The Ashburton Guardian. Magna est Veritas, et Prevalebit. MONDAY, JULY 24, 1882, Bankruptcy Law Committee’s Report.
TOWN EDITION. \lssued at 4.20 p.m.;
The joint committee’s report, which was brought before the House on the 6th instant, on the existing bankruptcy law in the colony, points out the great difficulty of providing against the frauds and other malpractices which unscrupulous traders have for years past, in numbers of cases, perpetrated, to secure themselves from paying their just debts. The committee acknowledges the difficulty of aiming at a system which shall establish a sound principle for proceedings in bankruptcy, owing to the utter failure of the last and most carefully-prepared Act—the English Act of 1869, and the numerous attempts for years past in this and neighboring colonies to cope with the difficulty in a satisfactory way. Not the least surprising is the little assistance given to the committee in the matter of needful reform in bankruptcy law suggested by the Supreme Court judges in answer to questions put to them by the joint committee. The Judges’ opinions are various and conflicting, and in many cases the questions put to them have not been answered at all. Perhaps, after all, this is not to be wondered at, because there are one or two lawyers on the committee, and sometimes their questions evolve difficulties in the matter of direct reply, even from a Judge. One of the learned Judges proposes, in cases of fraudulent bankruptcy, that the creditors should prosecute only by leave of the Court. We daresay his Honor has very excellent reasons for doing so, but why, the expense involved in indicting a fraudulent bankrupt, or the delays in the usual processes of the Courts, should have to be resorted to by the creditors, we are unable to comprehend. The recommendation to deal summarily by the Court with certain cases, as made by the committee, is, we think, a wise one, and one that will be found to work well. With reference to the discharge of bankrupts, we quite agree with the committee that, generally, the suspension of bankrupts hitherto has been a farce, as they can be relieved of their trouble by the assistance of kind friends in paying a composition to creditors. The proposed condition is that a bankrupt shall pay such sum in the £ as the Court may fix, the Court having further power to rescind or alter such order, so long as it does not increase the amount to be paid. The first clause of the report deals with the most cardinal points of the proposed amendments. First of all, full powers are to be vested in a Judge sitting in bankruptcy to try all cases, and nothing is to prevent the Judge of the Court from exercising all the powers, as in the Supreme Court, in all matters arising out of bankruptcy, the setting aside of fraudulent deeds or transfers of property, or in any matter which the official assignee claims as property from third parties, and that proceedings in such Courts can be effected by simple procedure without pleadings, with the right of appeal when the amount exceeds £3OO, to the Appeal Court, whose decision shall be final. Section 9 of the New Zealand Act of 1876 is stated to be useless in practice, and will, most likely be amended or struck out. Official assignees are recommended to be appointed, who should give security to the extent of £5, 000 at least, the creditors having power to appoint one or two of their number to advise with the official assignee, to be called supervisors. A penalty is to be imposed on all official assignees who omit to file a statement of the bankrupt’s accounts and pay a dividend (we presume, if there is any) once at least in every three months, or any enlarged period assented to by a meeting of creditors, a creditor may, if he can show good cause, order the official assignee to pay any money into Court, to proceed with the distribution of estates forthwith, or any matter, in fact, which the exigencies of the case require. If any creditor makes frivolous applications to the Court, the latter may order the applicant to pay what costs it thinks fit. Clause 5 provides that a Judge sitting in Bankruptcy shall have power, as before stated, to try all cases of fraudulent bankruptcy under the Act in open Court, and that witnesses may be examined as in other Courts. If the Court is satisfied that fraud has been committed under the bankruptcy laws, or a bankrupt has been grossly misconducting his business, it has power to sentence the guilty one to imprisonment for a period not exceeding twelve calendar months,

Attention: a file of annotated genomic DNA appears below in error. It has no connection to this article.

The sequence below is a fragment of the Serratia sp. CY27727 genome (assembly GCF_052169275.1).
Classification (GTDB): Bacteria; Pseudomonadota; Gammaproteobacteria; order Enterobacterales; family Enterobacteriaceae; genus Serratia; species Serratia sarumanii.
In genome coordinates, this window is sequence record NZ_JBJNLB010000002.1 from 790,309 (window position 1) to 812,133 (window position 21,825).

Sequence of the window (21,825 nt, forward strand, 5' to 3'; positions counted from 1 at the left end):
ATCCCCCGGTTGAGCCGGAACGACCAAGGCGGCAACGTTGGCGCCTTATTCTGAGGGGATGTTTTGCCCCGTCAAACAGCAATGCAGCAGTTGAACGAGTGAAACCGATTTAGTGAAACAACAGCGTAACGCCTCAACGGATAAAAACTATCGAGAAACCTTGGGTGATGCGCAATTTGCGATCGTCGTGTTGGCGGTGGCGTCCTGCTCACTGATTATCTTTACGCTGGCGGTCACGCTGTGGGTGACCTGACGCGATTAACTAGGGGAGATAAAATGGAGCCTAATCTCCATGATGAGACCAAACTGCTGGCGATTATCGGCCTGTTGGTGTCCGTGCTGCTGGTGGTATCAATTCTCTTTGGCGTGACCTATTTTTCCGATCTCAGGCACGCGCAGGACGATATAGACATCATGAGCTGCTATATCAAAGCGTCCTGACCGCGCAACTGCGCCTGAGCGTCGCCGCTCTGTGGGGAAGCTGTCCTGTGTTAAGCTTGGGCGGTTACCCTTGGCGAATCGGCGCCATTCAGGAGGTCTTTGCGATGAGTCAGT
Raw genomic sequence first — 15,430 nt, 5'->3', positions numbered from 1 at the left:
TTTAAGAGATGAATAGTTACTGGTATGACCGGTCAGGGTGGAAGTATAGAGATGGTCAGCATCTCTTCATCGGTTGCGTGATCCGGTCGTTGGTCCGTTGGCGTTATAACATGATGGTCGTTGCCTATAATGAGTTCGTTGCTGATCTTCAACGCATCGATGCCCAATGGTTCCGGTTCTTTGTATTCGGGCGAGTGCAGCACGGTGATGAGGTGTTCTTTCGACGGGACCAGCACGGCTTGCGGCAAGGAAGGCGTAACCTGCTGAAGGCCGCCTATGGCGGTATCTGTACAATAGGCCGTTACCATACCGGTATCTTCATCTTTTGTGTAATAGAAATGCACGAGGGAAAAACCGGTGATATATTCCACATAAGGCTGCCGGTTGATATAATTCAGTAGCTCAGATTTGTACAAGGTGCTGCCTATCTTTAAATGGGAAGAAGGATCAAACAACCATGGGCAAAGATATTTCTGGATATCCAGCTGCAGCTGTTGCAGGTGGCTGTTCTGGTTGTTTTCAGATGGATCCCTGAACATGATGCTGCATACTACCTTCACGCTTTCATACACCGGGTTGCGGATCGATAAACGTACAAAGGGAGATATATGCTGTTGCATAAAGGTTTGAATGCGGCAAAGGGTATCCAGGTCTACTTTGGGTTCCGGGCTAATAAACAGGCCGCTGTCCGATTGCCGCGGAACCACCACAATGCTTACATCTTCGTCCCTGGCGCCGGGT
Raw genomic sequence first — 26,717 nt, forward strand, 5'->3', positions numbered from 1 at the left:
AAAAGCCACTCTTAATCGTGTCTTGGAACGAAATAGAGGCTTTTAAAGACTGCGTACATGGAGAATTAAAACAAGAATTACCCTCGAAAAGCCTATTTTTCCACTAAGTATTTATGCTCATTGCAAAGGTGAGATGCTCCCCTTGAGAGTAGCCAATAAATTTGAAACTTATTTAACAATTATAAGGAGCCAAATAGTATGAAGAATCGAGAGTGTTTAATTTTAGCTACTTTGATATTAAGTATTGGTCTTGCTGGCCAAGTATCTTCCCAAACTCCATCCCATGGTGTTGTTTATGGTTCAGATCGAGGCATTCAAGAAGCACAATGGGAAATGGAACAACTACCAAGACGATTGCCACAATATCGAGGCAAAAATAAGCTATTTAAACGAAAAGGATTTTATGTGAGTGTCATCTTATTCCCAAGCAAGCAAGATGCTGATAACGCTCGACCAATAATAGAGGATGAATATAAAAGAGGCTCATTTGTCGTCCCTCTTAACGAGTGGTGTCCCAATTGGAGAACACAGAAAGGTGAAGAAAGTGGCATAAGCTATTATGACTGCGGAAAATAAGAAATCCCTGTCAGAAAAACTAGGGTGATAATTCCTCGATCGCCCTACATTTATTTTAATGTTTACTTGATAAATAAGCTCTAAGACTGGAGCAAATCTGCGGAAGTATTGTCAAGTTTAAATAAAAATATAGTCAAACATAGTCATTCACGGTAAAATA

either whh or without hard labor. This will be a step in the right direction. 1 For years past the procedure towards fraudulent bankrupts has been, so far | as New Zealand is concerned, a matter of unfavorable comment in Home and foreign commercial circles. Cases have ccme under our notice where the foreign creditor has enriched the New Zealand creditor by providing the only assets available for paying a dividend. In such instances the goods of a creditor delivered immediately proceeding a trader’s bankruptcy, become, •if available, the property ot the body of the creditors, and we see nothing in the joint committee’s recommendations to protect the unfortunate creditor who unwittingly provides the best part of the dividend. Such a creditor should be allowed fully xo per cent more than anyone else. We knew a case a few’ years back in which a cultivator was delivered one afternoon to a contractor in this neighborhood, and the day following the delivery the implement appeared in a bill of sale given to a previous creditor. The contractor became bankrupt, and there was no dividend. Many such cases are known to occur day after day, and nothing seems more flagrantly illegal than to secure particular creditors for past debts with a trader’s stock-in-trade by means of a bill of sale. The farmer or the manufacturer stand in quite a different position to the trader, because in their case important industries would be fettered were such instruments as bills of sale not held valid against assignees in bankruptcy. With the trader, however, it is either bankruptcy or fraud to give security over goods for which he has not paid one farthing. Another important matter is the regulation of the costs of solicitors or counsel in cases of bankruptcy. The scale will be similar to that in force in the District Court, which is undoubtedly the lowest, and consequently the most satisfactory obtainable, but under no circumstances are costs to be allowed, as at present, between solicitor and client. The former is not allowed to take from the debtor any sum of money on account of costs, excepting actual Court fees, cost of advertising, etc. The fixing of charges allowable to solicitors for opposing as well as for debtors, is also provided for, the presiding Judge to fix the sum payable in cases of dispute between solicitors, and official assignees or supervisors. In section 29 of the present Act, an alteration is to be made, so that its effect will be not conditional but all Acts thereon mentioned are to be actual acts of bankruptcy, for particulars of which our readers are referred to the Act. Various other recommendations are made by the joint committee, such as Bills of Sale being unavailable if made within three months of bankruptcy as against creditors, excepting to secure actual cash advanced at the time of execution, but we fail to see how this would work if the assignment of property for the benefit of one or more creditors shall be an act of bankruptcy, whether made fraudulently or The costs and fees of official assignees are to be fixed on the amounts realised in estates up to per cent, and over that amount 1 per cent. —unless a Judge shall otherwise order. Creditors supervisors must notto be paid more than per cent, in all, costs.of bankrupt not to exceed j£zo in addition to Court fees, not payable unless by order of the Judge, and solicitors cost up to debtors discharge not exceed £2O. There are a few unimportant points which we have not touched upon in this article, but enough has been said to show that the joint committee on bankruptcy law have made some very good recommendations, in their report, and if not altogether meeting the wishes and views of creditors generally, they have at least laid down a fairly practicable system, which will, to a certain extent, lessen fraudulent transactions, secure the prompt distribution of estates, and fix within theirproper limits the legal costs, which under the present Act seems utterly impossible. The earnest consideration of the Government in respect to bankruptcy reform is one of the greatest moment to the community, and we hope these amendments will be made before the session closes.